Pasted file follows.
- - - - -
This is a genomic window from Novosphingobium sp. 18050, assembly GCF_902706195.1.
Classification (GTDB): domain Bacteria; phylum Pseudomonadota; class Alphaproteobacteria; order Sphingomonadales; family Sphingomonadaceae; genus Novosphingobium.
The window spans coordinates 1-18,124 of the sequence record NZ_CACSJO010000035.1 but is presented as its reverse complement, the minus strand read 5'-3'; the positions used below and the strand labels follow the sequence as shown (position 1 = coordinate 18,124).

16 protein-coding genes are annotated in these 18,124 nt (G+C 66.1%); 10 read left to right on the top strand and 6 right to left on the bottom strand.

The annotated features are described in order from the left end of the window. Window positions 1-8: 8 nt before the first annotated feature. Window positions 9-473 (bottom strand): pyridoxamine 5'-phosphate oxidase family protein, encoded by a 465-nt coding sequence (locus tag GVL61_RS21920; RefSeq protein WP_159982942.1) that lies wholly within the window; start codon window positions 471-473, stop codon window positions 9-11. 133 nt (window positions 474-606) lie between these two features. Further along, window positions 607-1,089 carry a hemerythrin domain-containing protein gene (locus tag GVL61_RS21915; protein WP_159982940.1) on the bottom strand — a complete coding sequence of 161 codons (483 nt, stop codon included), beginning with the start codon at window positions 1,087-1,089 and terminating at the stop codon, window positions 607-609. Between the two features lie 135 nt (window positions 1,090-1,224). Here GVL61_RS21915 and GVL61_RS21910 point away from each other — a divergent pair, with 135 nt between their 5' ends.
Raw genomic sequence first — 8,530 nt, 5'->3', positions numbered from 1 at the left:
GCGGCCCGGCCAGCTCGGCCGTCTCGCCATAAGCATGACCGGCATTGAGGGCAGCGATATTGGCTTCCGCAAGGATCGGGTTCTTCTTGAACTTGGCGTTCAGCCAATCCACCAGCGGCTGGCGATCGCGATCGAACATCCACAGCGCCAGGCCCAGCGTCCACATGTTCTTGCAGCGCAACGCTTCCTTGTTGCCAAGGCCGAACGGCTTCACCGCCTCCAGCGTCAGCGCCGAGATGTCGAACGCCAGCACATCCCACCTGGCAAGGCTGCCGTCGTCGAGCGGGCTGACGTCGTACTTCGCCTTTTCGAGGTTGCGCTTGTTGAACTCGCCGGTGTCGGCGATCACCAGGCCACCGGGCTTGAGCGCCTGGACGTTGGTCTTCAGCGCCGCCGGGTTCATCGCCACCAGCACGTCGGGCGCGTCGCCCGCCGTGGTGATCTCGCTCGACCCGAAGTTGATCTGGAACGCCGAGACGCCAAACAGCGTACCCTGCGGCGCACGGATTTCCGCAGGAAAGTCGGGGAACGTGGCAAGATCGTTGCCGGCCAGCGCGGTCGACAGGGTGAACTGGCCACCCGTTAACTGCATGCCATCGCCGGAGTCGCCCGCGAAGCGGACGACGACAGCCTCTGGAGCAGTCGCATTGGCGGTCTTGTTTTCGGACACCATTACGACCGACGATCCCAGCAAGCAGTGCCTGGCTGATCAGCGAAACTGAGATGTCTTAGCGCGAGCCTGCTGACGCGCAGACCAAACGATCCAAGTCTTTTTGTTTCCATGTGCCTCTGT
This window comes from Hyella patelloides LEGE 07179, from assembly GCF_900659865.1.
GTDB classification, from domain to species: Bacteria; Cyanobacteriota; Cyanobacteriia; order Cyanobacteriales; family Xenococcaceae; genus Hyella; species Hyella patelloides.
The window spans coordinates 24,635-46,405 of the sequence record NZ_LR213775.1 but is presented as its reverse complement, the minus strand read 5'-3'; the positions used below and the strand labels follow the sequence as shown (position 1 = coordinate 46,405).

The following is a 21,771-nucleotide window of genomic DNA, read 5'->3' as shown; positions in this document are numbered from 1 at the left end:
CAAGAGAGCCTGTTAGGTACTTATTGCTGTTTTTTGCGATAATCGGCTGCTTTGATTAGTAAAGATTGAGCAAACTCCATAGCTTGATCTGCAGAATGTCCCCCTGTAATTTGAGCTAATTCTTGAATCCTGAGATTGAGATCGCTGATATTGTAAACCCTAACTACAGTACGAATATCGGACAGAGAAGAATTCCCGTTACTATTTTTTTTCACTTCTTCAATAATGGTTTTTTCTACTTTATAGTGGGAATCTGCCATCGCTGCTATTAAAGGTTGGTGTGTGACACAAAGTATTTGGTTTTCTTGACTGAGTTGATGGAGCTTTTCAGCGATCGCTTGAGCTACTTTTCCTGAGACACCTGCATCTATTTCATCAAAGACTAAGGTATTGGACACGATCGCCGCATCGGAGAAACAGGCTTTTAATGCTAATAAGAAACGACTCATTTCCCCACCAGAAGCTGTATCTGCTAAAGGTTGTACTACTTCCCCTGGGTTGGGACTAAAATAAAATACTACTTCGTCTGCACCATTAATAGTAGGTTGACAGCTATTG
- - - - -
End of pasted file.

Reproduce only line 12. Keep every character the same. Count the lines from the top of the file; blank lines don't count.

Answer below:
CAAGAGAGCCTGTTAGGTACTTATTGCTGTTTTTTGCGATAATCGGCTGCTTTGATTAGTAAAGATTGAGCAAACTCCATAGCTTGATCTGCAGAATGTCCCCCTGTAATTTGAGCTAATTCTTGAATCCTGAGATTGAGATCGCTGATATTGTAAACCCTAACTACAGTACGAATATCGGACAGAGAAGAATTCCCGTTACTATTTTTTTTCACTTCTTCAATAATGGTTTTTTCTACTTTATAGTGGGAATCTGCCATCGCTGCTATTAAAGGTTGGTGTGTGACACAAAGTATTTGGTTTTCTTGACTGAGTTGATGGAGCTTTTCAGCGATCGCTTGAGCTACTTTTCCTGAGACACCTGCATCTATTTCATCAAAGACTAAGGTATTGGACACGATCGCCGCATCGGAGAAACAGGCTTTTAATGCTAATAAGAAACGACTCATTTCCCCACCAGAAGCTGTATCTGCTAAAGGTTGTACTACTTCCCCTGGGTTGGGACTAAAATAAAATACTACTTCGTCTGCACCATTAATAGTAGGTTGACAGCTATTG